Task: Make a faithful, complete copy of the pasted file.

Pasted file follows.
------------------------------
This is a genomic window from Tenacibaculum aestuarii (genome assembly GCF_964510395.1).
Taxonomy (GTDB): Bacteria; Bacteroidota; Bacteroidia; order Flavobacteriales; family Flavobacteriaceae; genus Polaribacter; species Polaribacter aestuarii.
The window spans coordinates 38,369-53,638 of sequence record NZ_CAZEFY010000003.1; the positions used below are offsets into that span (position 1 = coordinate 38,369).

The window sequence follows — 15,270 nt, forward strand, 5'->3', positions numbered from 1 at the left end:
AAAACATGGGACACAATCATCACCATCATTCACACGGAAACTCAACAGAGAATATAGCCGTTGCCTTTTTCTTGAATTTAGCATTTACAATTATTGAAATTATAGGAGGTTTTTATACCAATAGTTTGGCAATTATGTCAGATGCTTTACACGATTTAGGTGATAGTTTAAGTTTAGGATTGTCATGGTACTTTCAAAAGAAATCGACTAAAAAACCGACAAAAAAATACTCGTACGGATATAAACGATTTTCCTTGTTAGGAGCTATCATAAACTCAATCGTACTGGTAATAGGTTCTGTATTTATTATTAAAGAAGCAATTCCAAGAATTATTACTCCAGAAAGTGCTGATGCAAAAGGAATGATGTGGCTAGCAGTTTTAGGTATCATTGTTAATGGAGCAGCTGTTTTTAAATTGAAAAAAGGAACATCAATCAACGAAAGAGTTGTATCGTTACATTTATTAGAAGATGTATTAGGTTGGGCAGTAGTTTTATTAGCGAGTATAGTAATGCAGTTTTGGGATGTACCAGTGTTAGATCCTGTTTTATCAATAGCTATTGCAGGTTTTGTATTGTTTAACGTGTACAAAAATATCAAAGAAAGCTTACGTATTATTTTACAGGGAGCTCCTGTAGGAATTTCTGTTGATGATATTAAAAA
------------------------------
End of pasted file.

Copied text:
This is a genomic window from Tenacibaculum aestuarii (genome assembly GCF_964510395.1).
Taxonomy (GTDB): Bacteria; Bacteroidota; Bacteroidia; order Flavobacteriales; family Flavobacteriaceae; genus Polaribacter; species Polaribacter aestuarii.
The window spans coordinates 38,369-53,638 of sequence record NZ_CAZEFY010000003.1; the positions used below are offsets into that span (position 1 = coordinate 38,369).

The window sequence follows — 15,270 nt, forward strand, 5'->3', positions numbered from 1 at the left end:
AAAACATGGGACACAATCATCACCATCATTCACACGGAAACTCAACAGAGAATATAGCCGTTGCCTTTTTCTTGAATTTAGCATTTACAATTATTGAAATTATAGGAGGTTTTTATACCAATAGTTTGGCAATTATGTCAGATGCTTTACACGATTTAGGTGATAGTTTAAGTTTAGGATTGTCATGGTACTTTCAAAAGAAATCGACTAAAAAACCGACAAAAAAATACTCGTACGGATATAAACGATTTTCCTTGTTAGGAGCTATCATAAACTCAATCGTACTGGTAATAGGTTCTGTATTTATTATTAAAGAAGCAATTCCAAGAATTATTACTCCAGAAAGTGCTGATGCAAAAGGAATGATGTGGCTAGCAGTTTTAGGTATCATTGTTAATGGAGCAGCTGTTTTTAAATTGAAAAAAGGAACATCAATCAACGAAAGAGTTGTATCGTTACATTTATTAGAAGATGTATTAGGTTGGGCAGTAGTTTTATTAGCGAGTATAGTAATGCAGTTTTGGGATGTACCAGTGTTAGATCCTGTTTTATCAATAGCTATTGCAGGTTTTGTATTGTTTAACGTGTACAAAAATATCAAAGAAAGCTTACGTATTATTTTACAGGGAGCTCCTGTAGGAATTTCTGTTGATGATATTAAAAA